The International Organisation for Migration (IOM) estimates that 22,394 persons died since 2000 trying to reach Europe by irregular routes, while around 40,000 migrants have died on route in total, globally. That makes Europe the most fatal destination for irregular migrants, worldwide.
An estimated 75% of migrants’ deaths in all parts of the world in the first eight months of 2014 occurred in the Mediterranean Sea, amounting to 3,072 deceased persons. That is over double the previous annual peak in deaths, during the Arab Spring in 2011.
According to IOM, migrants in the Mediterranean Sea are taking more risks largely due to the reinforcement of controls at the land borders of Turkey with Bulgaria and Greece, which has been one of the main routes to Europe for Syrian refugees. Syrians and Eritreans account for 46% of all detected irregular arrivals in Europe by sea in 2013 and 46% of irregular sea arrivals in Italy in the first eight months of 2014. Of the 3,072 individuals that lost their lives in the Mediterranean in 2014 until the publication of the report, 30% were from Sub-Saharan Africa, 30% from Middle East and North Africa and 11% from the Horn of Africa. The nationalities of 29% of the deceased were unknown or not specified in available data.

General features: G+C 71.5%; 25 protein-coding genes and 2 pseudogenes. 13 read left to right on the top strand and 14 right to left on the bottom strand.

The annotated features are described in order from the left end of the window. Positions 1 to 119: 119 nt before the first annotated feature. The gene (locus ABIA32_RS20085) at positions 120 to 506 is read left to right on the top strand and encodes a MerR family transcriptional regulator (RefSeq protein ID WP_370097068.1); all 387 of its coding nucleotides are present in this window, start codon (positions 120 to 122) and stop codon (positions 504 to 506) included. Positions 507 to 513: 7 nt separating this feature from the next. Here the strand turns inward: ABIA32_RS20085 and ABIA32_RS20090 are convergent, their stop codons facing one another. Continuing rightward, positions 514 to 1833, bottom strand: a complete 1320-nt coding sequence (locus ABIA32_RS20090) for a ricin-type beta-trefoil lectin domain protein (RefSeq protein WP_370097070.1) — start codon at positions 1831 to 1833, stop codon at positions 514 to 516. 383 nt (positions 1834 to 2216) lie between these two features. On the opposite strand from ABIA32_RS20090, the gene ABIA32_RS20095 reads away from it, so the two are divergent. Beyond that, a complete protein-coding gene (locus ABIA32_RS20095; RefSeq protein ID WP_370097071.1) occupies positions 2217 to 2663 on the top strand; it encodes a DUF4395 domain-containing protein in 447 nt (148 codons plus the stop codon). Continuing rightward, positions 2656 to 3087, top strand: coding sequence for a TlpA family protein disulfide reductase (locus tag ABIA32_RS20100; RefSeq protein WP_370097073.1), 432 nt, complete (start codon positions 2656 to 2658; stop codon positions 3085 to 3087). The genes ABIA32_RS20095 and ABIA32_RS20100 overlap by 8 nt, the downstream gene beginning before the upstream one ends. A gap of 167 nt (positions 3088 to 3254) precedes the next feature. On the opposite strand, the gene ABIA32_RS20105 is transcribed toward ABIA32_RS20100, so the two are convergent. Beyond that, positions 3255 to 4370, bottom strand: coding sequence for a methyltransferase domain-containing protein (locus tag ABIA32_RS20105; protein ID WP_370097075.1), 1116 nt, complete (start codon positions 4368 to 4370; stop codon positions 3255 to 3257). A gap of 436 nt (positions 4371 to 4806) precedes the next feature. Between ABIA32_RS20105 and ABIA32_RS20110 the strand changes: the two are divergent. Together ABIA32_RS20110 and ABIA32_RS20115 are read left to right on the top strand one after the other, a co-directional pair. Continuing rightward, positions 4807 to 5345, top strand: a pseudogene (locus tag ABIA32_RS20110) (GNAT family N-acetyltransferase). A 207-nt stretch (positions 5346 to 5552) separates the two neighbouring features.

The IOM report examines the availability of reliable data on the deaths of migrants en route and finds that such numbers are largely inaccessible when existent, despite the vast amounts of capital spent on data collection in Europe related to border control, for example. IOM say the real numbers are likely to be higher still than those published, as many are never recovered or enter the books. The international organisation calls for better monitoring, data collection and analysis of the statistics and recommends the establishment of an independent, international monitoring body for collection of reliable data.
This article originally appeared in the ECRE Weekly Bulletin of 3 October 2014. You can subscribe to the Weekly Bulletin here.